DEEP WORK: THE SECRET OF BUSIEST PEOPLE TO GET THE WORK DONE
Deep work sounds pretty simple in principle, but it takes quite a lot of discipline and thought to repeat continually.
Bouncing between your emails, pointless meetings, and group chat notifications are some activities that waste your time. But we know that you are busy people. Finding time for uninterrupted work may feel utterly unrealistic. But there are methods we can use to optimize what limited ‘deep work’ time we have.
Deep work sounds pretty simple in principle—get some quiet time and focus on a piece of work for a while. But it takes quite a lot of discipline and thought to repeat continually. There's a whole supportive framework behind deep work to ensure you get quality work out of it, whatever your role and responsibilities, whatever you're working on. This article breaks down the basics so that you can start your own very first deep work experiment.
Before you start deep work
Doing deep work is hard and takes some effort to get going, but it’s not meant to be a bore—it’s the intense kind of concentration you only get when you’re super into something. Think of your first encounter as a test of your attention, self-control, and exploratory abilities. You’ll probably learn something unexpected about yourself along the way.
If you’re trying it out in an office, find a quiet space: book a meeting room, block out time in your calendar, turn off your phone, put your headphones on, trigger your out-of-office message and let people know you’re not to be disturbed. Do everything to make sure you have your undivided attention.
But be realistic—while Cal Newport suggests deep work means roughly 90-minute stretches of uninterrupted time, you may not get there immediately. Please don’t put yourself off it forever by diving too deep, too fast.
Block out time
Schedule time on your calendar to work on something. If you’re engaging in a cognitively demanding task, Newport recommends no less than a 90-minute chunk. Once it’s in your calendar, treat that time as an important meeting or appointment. If someone asks to meet at noon and that’s in the middle of your deep-work time, schedule the meeting for another time.
“Be wary of the habit of never being bored,” said Newport. Many of us fall into the habit of whipping out our phones every time we feel a little bit bored. “Your brain loses its tolerance for boredom and lack of stimuli which means when it comes time to do deep work it’s going to have a hard time staying focused,” added Newport.
Improving your ability to focus means training your brain to be a little bored. Try it next time you’re standing in the line at a bank. Reduce the urge to whip out your phone and be ok with being a little bit bored.
Deciding things you want to achieve
Deep working isn’t just for Nobel-prize winners of people producing "profound" work. It’s accessible to anyone, no matter what small task you want to achieve. Understand what success means for you and set a challenging deadline to get there.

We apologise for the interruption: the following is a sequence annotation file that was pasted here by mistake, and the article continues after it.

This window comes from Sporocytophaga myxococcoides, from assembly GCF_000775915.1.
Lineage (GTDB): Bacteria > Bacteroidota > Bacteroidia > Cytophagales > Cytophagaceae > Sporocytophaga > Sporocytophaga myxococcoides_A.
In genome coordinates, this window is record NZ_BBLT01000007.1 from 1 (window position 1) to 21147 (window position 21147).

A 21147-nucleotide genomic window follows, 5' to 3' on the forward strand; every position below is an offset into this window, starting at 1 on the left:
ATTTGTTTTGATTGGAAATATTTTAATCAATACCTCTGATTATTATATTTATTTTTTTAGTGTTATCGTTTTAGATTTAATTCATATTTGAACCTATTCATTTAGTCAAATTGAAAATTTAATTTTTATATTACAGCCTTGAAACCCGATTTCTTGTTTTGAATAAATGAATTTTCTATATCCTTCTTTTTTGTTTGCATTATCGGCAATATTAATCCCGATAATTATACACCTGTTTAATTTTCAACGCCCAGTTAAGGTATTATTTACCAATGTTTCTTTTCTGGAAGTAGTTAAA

Ask what you want to achieve by the end of your deep work session and commit to it. Our brains love having a set goal they can focus all their resources on. The more challenging, the more rewarding – and you might identify where your workflow could be improved.
You can’t rely on the force of your willpower alone – it’s fleeting and mood-driven. So you have to create structured habits and rituals to sustain your deep thinking. Decide where you’ll work and for how long, gather everything you’ll need to do that work, remove distractions and catch yourself if you find your attention drifting.
Try deep working for similar blocks of time twice or three times a week. You might want to start with 1-2 hour segments a day and then gradually work your way up to longer, more frequent stretches.
All communication outside your deep working space can wait until you’re done. You need to be ruthless to make sure all your attention is focused on your set task.
Mute your office communication tools, log out of email, delete your social apps and turn off your phone if you can face it. Alternatively, get AI to auto-enable “Do Not Disturb” mode across your devices whenever you enter deep work.
Train yourself to acknowledge and resist your distractive tendencies. Setting up rules on where social media fits into your life is a big one here. You might want to try going without it for a week to see if you miss out on anything or if your absence was even noticed.
Know when deep work will end and stop
The motivation to do deep work only works if you have clearly defined parameters. You need to agree with yourself when to stop and honor that promise. Newport uses a spoken shutdown ritual to do this and chants a “closure phrase” to end each session. (You don’t need to do this).
Always ensure you end deep work in a comfortable place, so there’s no friction or confusion when you pick up a piece in your next stretch.
Take a deep break
Long stretches of intense concentration should be balanced with quality rest. So once you’ve completed a session of deep work, take a deep break.
These are designed to give you a mental breather without introducing new distractions or stresses, so you can also use deep breaks to create healthy pauses throughout a longer, in-depth work session.
There are many different ways to take a deep break, from going for a short walk and doing something practical to reading an article. The only rules are that the activity you choose should be self-contained, unrelated to your deep work task, and ideally take no longer than 15 minutes to complete.
Whatever you’re doing, be fully in the moment. Having a presence and giving your full attention is essential to focusing for long periods. It also just makes you a cooler human to be around!
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